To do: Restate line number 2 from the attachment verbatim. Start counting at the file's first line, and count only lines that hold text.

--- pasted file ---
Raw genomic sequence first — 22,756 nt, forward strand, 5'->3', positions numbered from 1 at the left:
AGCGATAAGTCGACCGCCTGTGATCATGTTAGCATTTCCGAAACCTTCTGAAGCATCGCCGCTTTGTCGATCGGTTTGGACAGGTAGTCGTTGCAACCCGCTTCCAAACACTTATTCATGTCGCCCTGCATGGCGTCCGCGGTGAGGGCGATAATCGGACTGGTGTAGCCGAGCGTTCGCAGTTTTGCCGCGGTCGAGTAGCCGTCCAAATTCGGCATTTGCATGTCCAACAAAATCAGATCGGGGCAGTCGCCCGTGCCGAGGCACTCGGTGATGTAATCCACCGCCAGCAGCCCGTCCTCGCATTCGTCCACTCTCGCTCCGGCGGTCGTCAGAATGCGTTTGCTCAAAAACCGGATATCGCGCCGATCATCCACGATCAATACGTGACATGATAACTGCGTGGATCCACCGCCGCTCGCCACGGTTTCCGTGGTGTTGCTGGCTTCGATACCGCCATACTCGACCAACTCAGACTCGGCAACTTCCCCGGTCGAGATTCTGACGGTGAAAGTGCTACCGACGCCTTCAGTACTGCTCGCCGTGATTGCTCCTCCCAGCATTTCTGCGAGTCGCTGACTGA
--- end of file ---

AGCGATAAGTCGACCGCCTGTGATCATGTTAGCATTTCCGAAACCTTCTGAAGCATCGCCGCTTTGTCGATCGGTTTGGACAGGTAGTCGTTGCAACCCGCTTCCAAACACTTATTCATGTCGCCCTGCATGGCGTCCGCGGTGAGGGCGATAATCGGACTGGTGTAGCCGAGCGTTCGCAGTTTTGCCGCGGTCGAGTAGCCGTCCAAATTCGGCATTTGCATGTCCAACAAAATCAGATCGGGGCAGTCGCCCGTGCCGAGGCACTCGGTGATGTAATCCACCGCCAGCAGCCCGTCCTCGCATTCGTCCACTCTCGCTCCGGCGGTCGTCAGAATGCGTTTGCTCAAAAACCGGATATCGCGCCGATCATCCACGATCAATACGTGACATGATAACTGCGTGGATCCACCGCCGCTCGCCACGGTTTCCGTGGTGTTGCTGGCTTCGATACCGCCATACTCGACCAACTCAGACTCGGCAACTTCCCCGGTCGAGATTCTGACGGTGAAAGTGCTACCGACGCCTTCAGTACTGCTCGCCGTGATTGCTCCTCCCAGCATTTCTGCGAGTCGCTGACTGA